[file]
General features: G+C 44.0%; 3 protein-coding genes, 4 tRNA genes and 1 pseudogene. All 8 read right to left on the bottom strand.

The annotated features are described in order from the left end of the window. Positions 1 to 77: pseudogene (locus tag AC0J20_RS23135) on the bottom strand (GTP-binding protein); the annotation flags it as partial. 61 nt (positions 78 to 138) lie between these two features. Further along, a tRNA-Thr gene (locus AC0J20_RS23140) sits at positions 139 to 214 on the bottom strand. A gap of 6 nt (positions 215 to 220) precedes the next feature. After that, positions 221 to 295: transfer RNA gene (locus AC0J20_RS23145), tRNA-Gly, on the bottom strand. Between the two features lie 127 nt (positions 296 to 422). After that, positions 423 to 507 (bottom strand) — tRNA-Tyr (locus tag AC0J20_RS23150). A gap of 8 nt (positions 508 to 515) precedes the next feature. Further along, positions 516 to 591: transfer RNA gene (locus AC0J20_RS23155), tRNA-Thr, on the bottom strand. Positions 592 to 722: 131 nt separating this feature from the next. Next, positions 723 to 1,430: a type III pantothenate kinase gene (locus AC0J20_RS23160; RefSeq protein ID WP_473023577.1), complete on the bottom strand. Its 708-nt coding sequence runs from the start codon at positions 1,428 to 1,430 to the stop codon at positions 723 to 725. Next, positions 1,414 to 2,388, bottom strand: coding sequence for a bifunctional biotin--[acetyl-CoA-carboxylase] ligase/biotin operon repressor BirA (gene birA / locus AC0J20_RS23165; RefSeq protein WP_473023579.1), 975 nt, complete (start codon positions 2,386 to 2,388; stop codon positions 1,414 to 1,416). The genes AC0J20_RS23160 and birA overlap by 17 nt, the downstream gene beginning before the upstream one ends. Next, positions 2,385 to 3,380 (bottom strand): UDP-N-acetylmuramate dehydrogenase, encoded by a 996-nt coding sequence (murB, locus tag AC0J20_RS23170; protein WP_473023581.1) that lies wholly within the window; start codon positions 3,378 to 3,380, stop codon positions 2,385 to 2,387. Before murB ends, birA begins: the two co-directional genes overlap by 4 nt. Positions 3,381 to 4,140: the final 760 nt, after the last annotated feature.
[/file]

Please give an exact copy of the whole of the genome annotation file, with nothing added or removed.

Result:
General features: G+C 44.0%; 3 protein-coding genes, 4 tRNA genes and 1 pseudogene. All 8 read right to left on the bottom strand.

The annotated features are described in order from the left end of the window. Positions 1 to 77: pseudogene (locus tag AC0J20_RS23135) on the bottom strand (GTP-binding protein); the annotation flags it as partial. 61 nt (positions 78 to 138) lie between these two features. Further along, a tRNA-Thr gene (locus AC0J20_RS23140) sits at positions 139 to 214 on the bottom strand. A gap of 6 nt (positions 215 to 220) precedes the next feature. After that, positions 221 to 295: transfer RNA gene (locus AC0J20_RS23145), tRNA-Gly, on the bottom strand. Between the two features lie 127 nt (positions 296 to 422). After that, positions 423 to 507 (bottom strand) — tRNA-Tyr (locus tag AC0J20_RS23150). A gap of 8 nt (positions 508 to 515) precedes the next feature. Further along, positions 516 to 591: transfer RNA gene (locus AC0J20_RS23155), tRNA-Thr, on the bottom strand. Positions 592 to 722: 131 nt separating this feature from the next. Next, positions 723 to 1,430: a type III pantothenate kinase gene (locus AC0J20_RS23160; RefSeq protein ID WP_473023577.1), complete on the bottom strand. Its 708-nt coding sequence runs from the start codon at positions 1,428 to 1,430 to the stop codon at positions 723 to 725. Next, positions 1,414 to 2,388, bottom strand: coding sequence for a bifunctional biotin--[acetyl-CoA-carboxylase] ligase/biotin operon repressor BirA (gene birA / locus AC0J20_RS23165; RefSeq protein WP_473023579.1), 975 nt, complete (start codon positions 2,386 to 2,388; stop codon positions 1,414 to 1,416). The genes AC0J20_RS23160 and birA overlap by 17 nt, the downstream gene beginning before the upstream one ends. Next, positions 2,385 to 3,380 (bottom strand): UDP-N-acetylmuramate dehydrogenase, encoded by a 996-nt coding sequence (murB, locus tag AC0J20_RS23170; protein WP_473023581.1) that lies wholly within the window; start codon positions 3,378 to 3,380, stop codon positions 2,385 to 2,387. Before murB ends, birA begins: the two co-directional genes overlap by 4 nt. Positions 3,381 to 4,140: the final 760 nt, after the last annotated feature.